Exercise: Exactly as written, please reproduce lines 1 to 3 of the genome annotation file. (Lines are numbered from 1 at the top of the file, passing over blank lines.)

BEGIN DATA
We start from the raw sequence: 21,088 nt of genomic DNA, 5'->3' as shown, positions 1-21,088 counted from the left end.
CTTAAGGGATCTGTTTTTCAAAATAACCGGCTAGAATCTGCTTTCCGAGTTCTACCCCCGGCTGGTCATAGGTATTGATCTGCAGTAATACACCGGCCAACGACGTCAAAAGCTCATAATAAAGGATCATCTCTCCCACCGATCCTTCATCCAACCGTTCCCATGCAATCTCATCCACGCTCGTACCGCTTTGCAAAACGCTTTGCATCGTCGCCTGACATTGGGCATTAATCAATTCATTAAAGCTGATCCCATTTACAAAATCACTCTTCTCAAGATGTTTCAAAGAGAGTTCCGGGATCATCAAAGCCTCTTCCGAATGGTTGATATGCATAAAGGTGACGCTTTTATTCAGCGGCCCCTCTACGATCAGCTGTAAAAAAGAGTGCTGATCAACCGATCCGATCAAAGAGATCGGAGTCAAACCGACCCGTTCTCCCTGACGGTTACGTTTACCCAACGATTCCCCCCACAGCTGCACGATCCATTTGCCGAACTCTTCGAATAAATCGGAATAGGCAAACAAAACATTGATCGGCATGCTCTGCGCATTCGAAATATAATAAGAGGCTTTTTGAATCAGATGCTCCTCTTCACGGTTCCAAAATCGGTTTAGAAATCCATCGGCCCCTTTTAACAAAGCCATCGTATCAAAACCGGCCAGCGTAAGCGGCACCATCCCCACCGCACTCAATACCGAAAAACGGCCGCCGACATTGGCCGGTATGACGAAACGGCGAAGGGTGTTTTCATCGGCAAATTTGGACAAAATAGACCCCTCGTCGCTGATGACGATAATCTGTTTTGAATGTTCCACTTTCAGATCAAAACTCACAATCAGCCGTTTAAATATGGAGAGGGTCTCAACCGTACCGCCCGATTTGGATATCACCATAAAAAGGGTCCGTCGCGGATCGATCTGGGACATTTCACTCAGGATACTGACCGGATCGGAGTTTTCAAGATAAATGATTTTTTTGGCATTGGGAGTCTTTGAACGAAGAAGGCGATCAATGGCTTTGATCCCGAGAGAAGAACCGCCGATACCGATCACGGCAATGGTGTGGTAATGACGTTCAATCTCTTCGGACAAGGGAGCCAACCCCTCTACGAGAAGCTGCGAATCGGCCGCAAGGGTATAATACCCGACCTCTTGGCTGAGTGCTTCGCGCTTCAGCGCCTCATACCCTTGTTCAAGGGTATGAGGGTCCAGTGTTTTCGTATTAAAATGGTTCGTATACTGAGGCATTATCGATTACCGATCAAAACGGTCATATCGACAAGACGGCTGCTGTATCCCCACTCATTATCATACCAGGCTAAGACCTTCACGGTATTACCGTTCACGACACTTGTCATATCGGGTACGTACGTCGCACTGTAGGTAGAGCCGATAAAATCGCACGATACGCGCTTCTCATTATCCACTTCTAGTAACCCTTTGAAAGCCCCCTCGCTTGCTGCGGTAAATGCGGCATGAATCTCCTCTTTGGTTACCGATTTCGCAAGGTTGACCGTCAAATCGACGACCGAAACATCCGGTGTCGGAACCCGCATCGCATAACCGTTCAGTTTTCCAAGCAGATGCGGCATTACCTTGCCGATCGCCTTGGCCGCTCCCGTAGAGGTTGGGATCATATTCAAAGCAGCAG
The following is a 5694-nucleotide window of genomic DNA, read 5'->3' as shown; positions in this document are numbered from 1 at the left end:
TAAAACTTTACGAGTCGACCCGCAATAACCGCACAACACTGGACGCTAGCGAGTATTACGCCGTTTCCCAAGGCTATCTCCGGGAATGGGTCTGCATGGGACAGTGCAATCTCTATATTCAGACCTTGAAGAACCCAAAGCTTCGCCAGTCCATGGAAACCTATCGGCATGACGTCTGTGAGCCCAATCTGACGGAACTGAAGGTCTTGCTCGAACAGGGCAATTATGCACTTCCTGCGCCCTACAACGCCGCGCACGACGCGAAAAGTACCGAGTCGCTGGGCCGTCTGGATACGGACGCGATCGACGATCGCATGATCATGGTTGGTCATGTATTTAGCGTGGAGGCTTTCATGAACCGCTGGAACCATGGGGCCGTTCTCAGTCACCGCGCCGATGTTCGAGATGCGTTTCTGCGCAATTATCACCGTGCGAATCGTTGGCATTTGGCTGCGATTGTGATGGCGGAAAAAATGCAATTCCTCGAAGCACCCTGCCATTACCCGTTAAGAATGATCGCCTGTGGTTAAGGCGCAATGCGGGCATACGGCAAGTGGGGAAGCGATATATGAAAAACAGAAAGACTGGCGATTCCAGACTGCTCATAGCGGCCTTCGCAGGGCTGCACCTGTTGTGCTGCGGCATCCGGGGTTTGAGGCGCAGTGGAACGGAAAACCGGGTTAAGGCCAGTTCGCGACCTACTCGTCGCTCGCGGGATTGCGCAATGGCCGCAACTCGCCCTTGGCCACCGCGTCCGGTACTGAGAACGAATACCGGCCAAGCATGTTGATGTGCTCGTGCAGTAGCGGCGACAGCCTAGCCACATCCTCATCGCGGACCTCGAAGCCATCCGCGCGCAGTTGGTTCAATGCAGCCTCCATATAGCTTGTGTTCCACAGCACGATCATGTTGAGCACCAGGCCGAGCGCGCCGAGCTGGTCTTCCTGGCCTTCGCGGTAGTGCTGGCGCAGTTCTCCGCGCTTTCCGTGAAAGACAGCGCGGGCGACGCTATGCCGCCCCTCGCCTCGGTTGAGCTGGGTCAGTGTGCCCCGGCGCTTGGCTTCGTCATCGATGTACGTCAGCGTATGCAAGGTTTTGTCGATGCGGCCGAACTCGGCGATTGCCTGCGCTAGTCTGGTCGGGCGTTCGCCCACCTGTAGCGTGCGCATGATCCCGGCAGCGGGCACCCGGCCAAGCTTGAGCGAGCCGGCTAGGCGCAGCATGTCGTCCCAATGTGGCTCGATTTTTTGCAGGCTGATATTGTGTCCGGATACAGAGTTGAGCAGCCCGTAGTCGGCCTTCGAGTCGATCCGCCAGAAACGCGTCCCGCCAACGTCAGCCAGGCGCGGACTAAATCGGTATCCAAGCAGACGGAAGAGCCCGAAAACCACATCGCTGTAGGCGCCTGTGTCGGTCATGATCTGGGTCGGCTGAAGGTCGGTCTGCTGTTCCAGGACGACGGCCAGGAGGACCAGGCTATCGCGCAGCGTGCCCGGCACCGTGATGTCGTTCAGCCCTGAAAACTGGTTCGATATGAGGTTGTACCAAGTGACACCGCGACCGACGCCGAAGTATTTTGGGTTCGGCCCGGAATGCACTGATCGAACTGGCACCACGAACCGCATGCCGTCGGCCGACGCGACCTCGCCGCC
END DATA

We start from the raw sequence: 21,088 nt of genomic DNA, 5'->3' as shown, positions 1-21,088 counted from the left end.
CTTAAGGGATCTGTTTTTCAAAATAACCGGCTAGAATCTGCTTTCCGAGTTCTACCCCCGGCTGGTCATAGGTATTGATCTGCAGTAATACACCGGCCAACGACGTCAAAAGCTCATAATAAAGGATCATCTCTCCCACCGATCCTTCATCCAACCGTTCCCATGCAATCTCATCCACGCTCGTACCGCTTTGCAAAACGCTTTGCATCGTCGCCTGACATTGGGCATTAATCAATTCATTAAAGCTGATCCCATTTACAAAATCACTCTTCTCAAGATGTTTCAAAGAGAGTTCCGGGATCATCAAAGCCTCTTCCGAATGGTTGATATGCATAAAGGTGACGCTTTTATTCAGCGGCCCCTCTACGATCAGCTGTAAAAAAGAGTGCTGATCAACCGATCCGATCAAAGAGATCGGAGTCAAACCGACCCGTTCTCCCTGACGGTTACGTTTACCCAACGATTCCCCCCACAGCTGCACGATCCATTTGCCGAACTCTTCGAATAAATCGGAATAGGCAAACAAAACATTGATCGGCATGCTCTGCGCATTCGAAATATAATAAGAGGCTTTTTGAATCAGATGCTCCTCTTCACGGTTCCAAAATCGGTTTAGAAATCCATCGGCCCCTTTTAACAAAGCCATCGTATCAAAACCGGCCAGCGTAAGCGGCACCATCCCCACCGCACTCAATACCGAAAAACGGCCGCCGACATTGGCCGGTATGACGAAACGGCGAAGGGTGTTTTCATCGGCAAATTTGGACAAAATAGACCCCTCGTCGCTGATGACGATAATCTGTTTTGAATGTTCCACTTTCAGATCAAAACTCACAATCAGCCGTTTAAATATGGAGAGGGTCTCAACCGTACCGCCCGATTTGGATATCACCATAAAAAGGGTCCGTCGCGGATCGATCTGGGACATTTCACTCAGGATACTGACCGGATCGGAGTTTTCAAGATAAATGATTTTTTTGGCATTGGGAGTCTTTGAACGAAGAAGGCGATCAATGGCTTTGATCCCGAGAGAAGAACCGCCGATACCGATCACGGCAATGGTGTGGTAATGACGTTCAATCTCTTCGGACAAGGGAGCCAACCCCTCTACGAGAAGCTGCGAATCGGCCGCAAGGGTATAATACCCGACCTCTTGGCTGAGTGCTTCGCGCTTCAGCGCCTCATACCCTTGTTCAAGGGTATGAGGGTCCAGTGTTTTCGTATTAAAATGGTTCGTATACTGAGGCATTATCGATTACCGATCAAAACGGTCATATCGACAAGACGGCTGCTGTATCCCCACTCATTATCATACCAGGCTAAGACCTTCACGGTATTACCGTTCACGACACTTGTCATATCGGGTACGTACGTCGCACTGTAGGTAGAGCCGATAAAATCGCACGATACGCGCTTCTCATTATCCACTTCTAGTAACCCTTTGAAAGCCCCCTCGCTTGCTGCGGTAAATGCGGCATGAATCTCCTCTTTGGTTACCGATTTCGCAAGGTTGACCGTCAAATCGACGACCGAAACATCCGGTGTCGGAACCCGCATCGCATAACCGTTCAGTTTTCCAAGCAGATGCGGCATTACCTTGCCGATCGCCTTGGCCGCTCCCGTAGAGGTTGGGATCATATTCAAAGCAGCAG
The following is a 5694-nucleotide window of genomic DNA, read 5'->3' as shown; positions in this document are numbered from 1 at the left end: